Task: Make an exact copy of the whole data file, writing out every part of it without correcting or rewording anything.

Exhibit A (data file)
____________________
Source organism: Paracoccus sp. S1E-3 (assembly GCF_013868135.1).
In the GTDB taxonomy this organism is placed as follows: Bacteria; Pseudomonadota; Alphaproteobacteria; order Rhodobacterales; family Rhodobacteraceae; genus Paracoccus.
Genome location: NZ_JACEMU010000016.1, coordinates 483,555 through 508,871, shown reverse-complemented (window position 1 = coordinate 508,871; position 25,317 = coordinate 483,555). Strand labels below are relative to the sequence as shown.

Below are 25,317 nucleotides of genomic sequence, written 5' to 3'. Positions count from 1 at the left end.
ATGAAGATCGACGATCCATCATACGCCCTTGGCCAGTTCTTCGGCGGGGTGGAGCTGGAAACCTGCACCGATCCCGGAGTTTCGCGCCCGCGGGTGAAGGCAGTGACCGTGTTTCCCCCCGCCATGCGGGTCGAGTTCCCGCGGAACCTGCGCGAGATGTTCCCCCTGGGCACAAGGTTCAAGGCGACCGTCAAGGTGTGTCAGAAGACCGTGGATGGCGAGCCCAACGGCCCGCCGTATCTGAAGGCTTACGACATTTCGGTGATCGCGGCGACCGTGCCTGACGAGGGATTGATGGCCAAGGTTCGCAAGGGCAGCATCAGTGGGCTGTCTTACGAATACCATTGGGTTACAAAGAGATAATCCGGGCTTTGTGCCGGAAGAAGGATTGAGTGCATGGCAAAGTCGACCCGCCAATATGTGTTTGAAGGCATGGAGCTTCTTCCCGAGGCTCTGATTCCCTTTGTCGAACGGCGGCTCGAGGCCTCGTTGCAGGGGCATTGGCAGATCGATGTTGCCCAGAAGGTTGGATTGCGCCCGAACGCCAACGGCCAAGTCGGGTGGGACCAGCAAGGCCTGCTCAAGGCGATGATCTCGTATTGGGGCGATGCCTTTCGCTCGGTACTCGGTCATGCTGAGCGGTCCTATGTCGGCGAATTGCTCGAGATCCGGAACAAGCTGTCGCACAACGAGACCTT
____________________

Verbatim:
Source organism: Paracoccus sp. S1E-3 (assembly GCF_013868135.1).
In the GTDB taxonomy this organism is placed as follows: Bacteria; Pseudomonadota; Alphaproteobacteria; order Rhodobacterales; family Rhodobacteraceae; genus Paracoccus.
Genome location: NZ_JACEMU010000016.1, coordinates 483,555 through 508,871, shown reverse-complemented (window position 1 = coordinate 508,871; position 25,317 = coordinate 483,555). Strand labels below are relative to the sequence as shown.

Below are 25,317 nucleotides of genomic sequence, written 5' to 3'. Positions count from 1 at the left end.
ATGAAGATCGACGATCCATCATACGCCCTTGGCCAGTTCTTCGGCGGGGTGGAGCTGGAAACCTGCACCGATCCCGGAGTTTCGCGCCCGCGGGTGAAGGCAGTGACCGTGTTTCCCCCCGCCATGCGGGTCGAGTTCCCGCGGAACCTGCGCGAGATGTTCCCCCTGGGCACAAGGTTCAAGGCGACCGTCAAGGTGTGTCAGAAGACCGTGGATGGCGAGCCCAACGGCCCGCCGTATCTGAAGGCTTACGACATTTCGGTGATCGCGGCGACCGTGCCTGACGAGGGATTGATGGCCAAGGTTCGCAAGGGCAGCATCAGTGGGCTGTCTTACGAATACCATTGGGTTACAAAGAGATAATCCGGGCTTTGTGCCGGAAGAAGGATTGAGTGCATGGCAAAGTCGACCCGCCAATATGTGTTTGAAGGCATGGAGCTTCTTCCCGAGGCTCTGATTCCCTTTGTCGAACGGCGGCTCGAGGCCTCGTTGCAGGGGCATTGGCAGATCGATGTTGCCCAGAAGGTTGGATTGCGCCCGAACGCCAACGGCCAAGTCGGGTGGGACCAGCAAGGCCTGCTCAAGGCGATGATCTCGTATTGGGGCGATGCCTTTCGCTCGGTACTCGGTCATGCTGAGCGGTCCTATGTCGGCGAATTGCTCGAGATCCGGAACAAGCTGTCGCACAACGAGACCTT